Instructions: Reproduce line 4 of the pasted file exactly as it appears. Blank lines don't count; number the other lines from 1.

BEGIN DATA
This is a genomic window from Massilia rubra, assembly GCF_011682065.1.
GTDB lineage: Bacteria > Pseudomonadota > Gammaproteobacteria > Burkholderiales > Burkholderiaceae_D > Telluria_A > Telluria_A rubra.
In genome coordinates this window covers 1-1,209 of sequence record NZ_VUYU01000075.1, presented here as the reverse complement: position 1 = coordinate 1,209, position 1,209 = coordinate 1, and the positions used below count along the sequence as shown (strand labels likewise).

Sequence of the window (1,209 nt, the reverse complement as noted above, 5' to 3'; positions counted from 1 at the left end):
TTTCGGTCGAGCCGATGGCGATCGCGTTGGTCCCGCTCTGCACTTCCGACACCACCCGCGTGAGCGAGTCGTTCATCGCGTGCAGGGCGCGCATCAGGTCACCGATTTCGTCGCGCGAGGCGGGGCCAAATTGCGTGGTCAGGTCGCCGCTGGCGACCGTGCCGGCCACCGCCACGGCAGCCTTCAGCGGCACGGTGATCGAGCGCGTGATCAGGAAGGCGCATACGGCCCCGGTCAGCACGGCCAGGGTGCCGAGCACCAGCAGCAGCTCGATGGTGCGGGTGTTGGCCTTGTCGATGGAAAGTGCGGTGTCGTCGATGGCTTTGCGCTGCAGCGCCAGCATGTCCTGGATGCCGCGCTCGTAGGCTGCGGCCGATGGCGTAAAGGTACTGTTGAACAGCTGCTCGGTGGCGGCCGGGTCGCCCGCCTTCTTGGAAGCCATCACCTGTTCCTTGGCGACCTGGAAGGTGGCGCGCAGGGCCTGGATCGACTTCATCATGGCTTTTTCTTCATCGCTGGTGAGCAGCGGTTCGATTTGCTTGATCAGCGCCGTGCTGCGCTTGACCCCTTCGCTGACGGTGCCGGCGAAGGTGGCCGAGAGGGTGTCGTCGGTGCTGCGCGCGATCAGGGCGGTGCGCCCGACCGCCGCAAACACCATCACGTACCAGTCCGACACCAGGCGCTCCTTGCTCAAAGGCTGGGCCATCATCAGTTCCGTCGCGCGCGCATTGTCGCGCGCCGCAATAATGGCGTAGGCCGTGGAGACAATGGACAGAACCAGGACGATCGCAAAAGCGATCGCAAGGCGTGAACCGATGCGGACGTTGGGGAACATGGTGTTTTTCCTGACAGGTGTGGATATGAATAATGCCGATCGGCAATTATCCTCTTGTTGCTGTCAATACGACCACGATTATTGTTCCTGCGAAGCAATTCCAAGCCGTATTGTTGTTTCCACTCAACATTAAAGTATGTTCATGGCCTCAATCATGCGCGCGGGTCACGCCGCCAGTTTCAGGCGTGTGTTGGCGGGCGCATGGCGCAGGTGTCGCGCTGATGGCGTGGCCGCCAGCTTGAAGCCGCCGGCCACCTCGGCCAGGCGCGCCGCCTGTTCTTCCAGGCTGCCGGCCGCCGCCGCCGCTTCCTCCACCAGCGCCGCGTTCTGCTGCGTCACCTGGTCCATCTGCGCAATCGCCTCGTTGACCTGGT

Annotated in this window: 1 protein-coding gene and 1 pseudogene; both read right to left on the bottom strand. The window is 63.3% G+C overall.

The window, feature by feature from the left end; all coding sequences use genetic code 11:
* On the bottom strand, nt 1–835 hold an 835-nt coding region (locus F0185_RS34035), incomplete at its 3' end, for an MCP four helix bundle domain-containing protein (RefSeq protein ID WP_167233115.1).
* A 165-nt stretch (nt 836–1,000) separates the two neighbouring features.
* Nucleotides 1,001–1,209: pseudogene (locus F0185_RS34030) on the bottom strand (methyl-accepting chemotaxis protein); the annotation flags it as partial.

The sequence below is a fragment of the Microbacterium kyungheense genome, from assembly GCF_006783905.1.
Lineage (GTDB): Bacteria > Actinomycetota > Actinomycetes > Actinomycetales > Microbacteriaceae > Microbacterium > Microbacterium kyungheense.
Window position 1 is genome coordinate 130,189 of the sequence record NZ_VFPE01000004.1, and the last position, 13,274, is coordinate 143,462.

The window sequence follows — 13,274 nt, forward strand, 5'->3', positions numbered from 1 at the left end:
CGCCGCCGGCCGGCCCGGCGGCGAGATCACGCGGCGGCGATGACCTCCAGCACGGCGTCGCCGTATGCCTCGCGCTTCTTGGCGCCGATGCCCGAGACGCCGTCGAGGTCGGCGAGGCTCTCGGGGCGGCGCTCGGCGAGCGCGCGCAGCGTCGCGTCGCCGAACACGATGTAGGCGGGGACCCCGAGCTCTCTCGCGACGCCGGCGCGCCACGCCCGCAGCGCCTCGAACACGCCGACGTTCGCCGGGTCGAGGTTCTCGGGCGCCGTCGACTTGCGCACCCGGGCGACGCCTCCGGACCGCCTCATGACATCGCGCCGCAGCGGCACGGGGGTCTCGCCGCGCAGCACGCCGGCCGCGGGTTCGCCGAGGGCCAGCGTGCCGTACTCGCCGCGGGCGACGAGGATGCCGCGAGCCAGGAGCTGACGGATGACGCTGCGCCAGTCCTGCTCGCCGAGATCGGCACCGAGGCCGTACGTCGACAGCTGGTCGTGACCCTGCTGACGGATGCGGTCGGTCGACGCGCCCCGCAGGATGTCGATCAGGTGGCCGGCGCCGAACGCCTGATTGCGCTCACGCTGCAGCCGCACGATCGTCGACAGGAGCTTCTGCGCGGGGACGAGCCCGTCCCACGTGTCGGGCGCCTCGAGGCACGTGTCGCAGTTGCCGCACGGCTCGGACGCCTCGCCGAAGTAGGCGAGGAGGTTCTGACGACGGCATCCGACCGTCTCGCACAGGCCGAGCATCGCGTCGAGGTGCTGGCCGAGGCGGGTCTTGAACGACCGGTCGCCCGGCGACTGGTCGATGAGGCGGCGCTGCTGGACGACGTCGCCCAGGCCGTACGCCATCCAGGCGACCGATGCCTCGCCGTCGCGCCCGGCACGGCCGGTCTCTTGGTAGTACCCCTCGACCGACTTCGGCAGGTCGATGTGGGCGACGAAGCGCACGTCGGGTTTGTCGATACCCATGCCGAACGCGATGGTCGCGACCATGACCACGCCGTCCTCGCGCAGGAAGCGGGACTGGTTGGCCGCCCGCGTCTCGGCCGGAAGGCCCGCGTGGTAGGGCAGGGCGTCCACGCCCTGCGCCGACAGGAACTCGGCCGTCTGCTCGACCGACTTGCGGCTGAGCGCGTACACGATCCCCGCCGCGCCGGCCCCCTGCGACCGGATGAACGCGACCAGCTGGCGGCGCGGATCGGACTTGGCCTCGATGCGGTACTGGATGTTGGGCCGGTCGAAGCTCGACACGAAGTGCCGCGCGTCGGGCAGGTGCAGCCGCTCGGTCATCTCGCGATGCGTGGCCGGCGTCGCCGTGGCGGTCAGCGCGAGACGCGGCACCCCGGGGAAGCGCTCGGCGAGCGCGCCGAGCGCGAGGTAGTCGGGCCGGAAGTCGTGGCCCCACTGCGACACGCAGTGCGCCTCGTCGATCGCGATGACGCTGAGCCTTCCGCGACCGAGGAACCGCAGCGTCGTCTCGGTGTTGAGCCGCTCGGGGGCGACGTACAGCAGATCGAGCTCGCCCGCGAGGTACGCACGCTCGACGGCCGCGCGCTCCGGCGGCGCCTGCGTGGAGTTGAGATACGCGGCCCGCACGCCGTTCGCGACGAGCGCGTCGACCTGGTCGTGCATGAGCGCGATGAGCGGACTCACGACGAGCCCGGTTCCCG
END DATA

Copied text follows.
Sequence of the window (1,209 nt, the reverse complement as noted above, 5' to 3'; positions counted from 1 at the left end):